You don’t have to know how to read music to make music. Some of the most famous guitarists – think Jimi Hendrix, Stevie Ray Vaughan, Eddie Van Halen – couldn’t read a lick of sheet music but were able to shred the hell out of their guitars. This same principle can apply to novice guitar players who might not be able to make sense of musical notation but are able to learn via other methods. Some learn by ear, others learn by looking up tabs.

Represented by a bunch of dashes and numbers that look like gibberish at first glance, tabs are a visual representation of notes and chords that offer an alternative to sheet music for people who have no idea what in the hell a treble clef looks like. Unfortunately, tabs aren’t an ideal solution – they’re often hard to interpret and laborious to create.

That’s where Soundslice, which launched yesterday, comes in. A side project developed by Adrian Holovaty, one of the “benevolent dictators for life” behind Django, a Web development framework, Soundslice reimagines the guitar lesson by combining video lessons with a newly-designed interface that cuts the crust inherent to text-based tabs. Its tools are meant to make reading and transcribing songs less frustrating by providing dedicated tools instead of relying on antiquated hacks.

Holovaty worked on Soundslice for three years as his “occasional nighttime project” while building EveryBlock, a neighborhood news site that sold to MSNBC.com in 2009. He has played the guitar since he was a teenager, and says that he was often asked for the tabs he used to play a song in one of his many YouTube videos. Cue the stress of transforming a series of notes into a bunch of dashes and numbers.

After spending an hour transcribing a song, Holovaty says, he would often get frustrated when he came back a week later and had no idea what he was looking at. “There’s a difference between seeing the notes, knowing the placement of the notes and the time, and how long they should last,” he says, so he combined the audio and visual cues of a video with the granularity of guitar tabs to build what he says is a better solution.

Soundslice originally worked with audio files, but Holovaty says that this opened the service up to copyright problems. By working with YouTube, which is already chock-full of covers of and tutorials covering popular songs, Soundslice should be in the clear. This could also help users who want to see how a chord looks when it’s played or have difficulty visualizing the way their fingers should dance on the frets during a solo.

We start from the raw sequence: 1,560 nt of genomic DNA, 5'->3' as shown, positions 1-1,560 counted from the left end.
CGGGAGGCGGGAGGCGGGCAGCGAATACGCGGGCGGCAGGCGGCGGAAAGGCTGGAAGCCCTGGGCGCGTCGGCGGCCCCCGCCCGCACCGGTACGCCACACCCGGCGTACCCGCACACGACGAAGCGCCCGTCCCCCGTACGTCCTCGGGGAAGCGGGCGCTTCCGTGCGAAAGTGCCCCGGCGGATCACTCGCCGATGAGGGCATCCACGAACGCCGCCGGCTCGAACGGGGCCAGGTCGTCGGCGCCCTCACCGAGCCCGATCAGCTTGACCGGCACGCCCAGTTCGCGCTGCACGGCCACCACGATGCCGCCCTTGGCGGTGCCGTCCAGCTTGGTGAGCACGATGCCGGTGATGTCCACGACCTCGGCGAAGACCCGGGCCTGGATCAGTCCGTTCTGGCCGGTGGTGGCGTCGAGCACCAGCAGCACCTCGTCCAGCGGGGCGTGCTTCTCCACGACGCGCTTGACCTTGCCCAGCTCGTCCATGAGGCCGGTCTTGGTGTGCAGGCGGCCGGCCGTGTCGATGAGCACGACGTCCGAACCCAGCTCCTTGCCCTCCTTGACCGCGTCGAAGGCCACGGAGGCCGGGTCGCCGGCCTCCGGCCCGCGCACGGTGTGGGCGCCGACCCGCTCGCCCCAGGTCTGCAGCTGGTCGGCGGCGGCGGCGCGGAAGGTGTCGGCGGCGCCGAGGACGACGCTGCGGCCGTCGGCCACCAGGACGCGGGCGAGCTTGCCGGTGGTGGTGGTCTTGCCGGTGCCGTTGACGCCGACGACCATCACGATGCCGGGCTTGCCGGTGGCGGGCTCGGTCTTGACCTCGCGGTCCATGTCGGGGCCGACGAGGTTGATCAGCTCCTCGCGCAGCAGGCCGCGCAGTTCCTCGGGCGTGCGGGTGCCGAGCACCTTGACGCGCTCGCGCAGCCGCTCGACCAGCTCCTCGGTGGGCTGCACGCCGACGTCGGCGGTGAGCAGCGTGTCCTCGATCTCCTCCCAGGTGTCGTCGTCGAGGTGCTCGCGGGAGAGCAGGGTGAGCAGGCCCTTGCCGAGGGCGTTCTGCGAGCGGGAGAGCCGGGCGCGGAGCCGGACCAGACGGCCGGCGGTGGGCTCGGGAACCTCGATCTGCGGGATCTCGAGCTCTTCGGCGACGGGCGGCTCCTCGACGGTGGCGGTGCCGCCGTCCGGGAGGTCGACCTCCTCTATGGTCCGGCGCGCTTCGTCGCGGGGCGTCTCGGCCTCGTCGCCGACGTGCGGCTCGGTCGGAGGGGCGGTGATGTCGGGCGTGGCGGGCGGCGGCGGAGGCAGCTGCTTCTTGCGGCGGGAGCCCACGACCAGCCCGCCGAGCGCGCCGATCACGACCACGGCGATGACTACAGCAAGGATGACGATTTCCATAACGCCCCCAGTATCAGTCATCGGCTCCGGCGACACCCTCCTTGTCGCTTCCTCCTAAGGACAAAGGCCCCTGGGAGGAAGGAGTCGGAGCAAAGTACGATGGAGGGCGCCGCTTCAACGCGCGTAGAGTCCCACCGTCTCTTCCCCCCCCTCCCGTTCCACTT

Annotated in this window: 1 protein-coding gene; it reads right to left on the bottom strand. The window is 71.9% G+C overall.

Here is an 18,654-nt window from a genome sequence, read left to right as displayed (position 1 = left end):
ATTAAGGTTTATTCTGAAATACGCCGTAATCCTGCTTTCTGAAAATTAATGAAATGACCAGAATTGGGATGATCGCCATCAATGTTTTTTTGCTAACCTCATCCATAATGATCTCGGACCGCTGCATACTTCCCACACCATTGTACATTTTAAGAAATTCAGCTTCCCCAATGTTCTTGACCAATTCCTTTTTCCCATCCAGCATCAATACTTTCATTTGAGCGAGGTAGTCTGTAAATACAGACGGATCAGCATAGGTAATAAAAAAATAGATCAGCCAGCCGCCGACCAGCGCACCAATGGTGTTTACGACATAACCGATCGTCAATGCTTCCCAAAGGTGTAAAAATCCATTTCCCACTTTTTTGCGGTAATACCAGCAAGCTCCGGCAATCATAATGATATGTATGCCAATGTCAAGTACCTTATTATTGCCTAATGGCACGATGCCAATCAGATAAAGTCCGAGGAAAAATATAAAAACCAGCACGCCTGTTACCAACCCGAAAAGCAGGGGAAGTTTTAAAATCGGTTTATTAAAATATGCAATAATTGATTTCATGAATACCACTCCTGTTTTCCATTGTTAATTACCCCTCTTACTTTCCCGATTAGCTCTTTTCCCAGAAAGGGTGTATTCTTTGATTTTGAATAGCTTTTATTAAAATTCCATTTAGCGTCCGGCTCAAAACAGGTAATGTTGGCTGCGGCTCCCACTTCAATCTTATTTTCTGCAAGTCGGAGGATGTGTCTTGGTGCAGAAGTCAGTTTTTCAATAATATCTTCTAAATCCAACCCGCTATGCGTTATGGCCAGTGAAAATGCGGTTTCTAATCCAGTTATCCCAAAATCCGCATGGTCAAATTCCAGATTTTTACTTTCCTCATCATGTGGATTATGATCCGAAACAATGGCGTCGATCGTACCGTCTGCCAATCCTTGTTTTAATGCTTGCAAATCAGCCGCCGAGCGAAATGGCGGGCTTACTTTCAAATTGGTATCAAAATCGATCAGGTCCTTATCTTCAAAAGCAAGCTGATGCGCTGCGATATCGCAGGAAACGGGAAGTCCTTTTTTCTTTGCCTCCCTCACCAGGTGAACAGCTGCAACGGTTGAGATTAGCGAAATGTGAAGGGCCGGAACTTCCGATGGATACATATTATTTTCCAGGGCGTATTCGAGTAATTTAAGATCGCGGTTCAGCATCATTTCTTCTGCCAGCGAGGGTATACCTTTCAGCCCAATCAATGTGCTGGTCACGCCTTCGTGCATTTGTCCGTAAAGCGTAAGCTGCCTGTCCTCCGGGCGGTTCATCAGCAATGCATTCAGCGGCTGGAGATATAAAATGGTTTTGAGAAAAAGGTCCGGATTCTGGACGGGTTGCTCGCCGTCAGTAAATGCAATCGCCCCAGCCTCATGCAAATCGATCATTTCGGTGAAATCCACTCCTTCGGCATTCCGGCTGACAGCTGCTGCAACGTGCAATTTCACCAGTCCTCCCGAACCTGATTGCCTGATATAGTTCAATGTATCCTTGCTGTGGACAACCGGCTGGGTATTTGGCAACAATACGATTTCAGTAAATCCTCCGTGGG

Of course, how-to videos aren’t particularly groundbreaking. Search for “How to play ‘Stairway to Heaven’” on YouTube and 33,000 videos pop up, and other companies – like, say, Mahalo – offer even more options. Guitar tabs aren’t new either, with sites like UltimateGuitar offering multiple tabs for many popular songs.

The bit that makes Soundslice different is the way these elements work together. Soundslice plays the video and runs the tab in unison, allowing users to learn exactly what sound the author was transcribing during each portion of a song. Compare this to watching a YouTube video and then trying to scroll through a tab (which gets old quickly, believe me) and it’s easy to see Soundslice’s appeal.

Musical purists might argue that it would be better to learn how to read sheet music, but Holovaty says that tabs can often offer information that sheet music lacks, like which string a note should be played on.

“My sense is that it’s totally fine to not read music,” he says, “and of the guitarists that I know, [the ones with] the ability to read music are by far the exception.”

Learning to play a song shouldn’t be hard. The ability to read a sheet of music shouldn’t act as a barrier to entry for those who want to express themselves with their instruments. Even if Soundslice doesn’t produce the next Jimi Hendrix, the service is making it easier for novices and intermediate guitar players alike hit the right notes.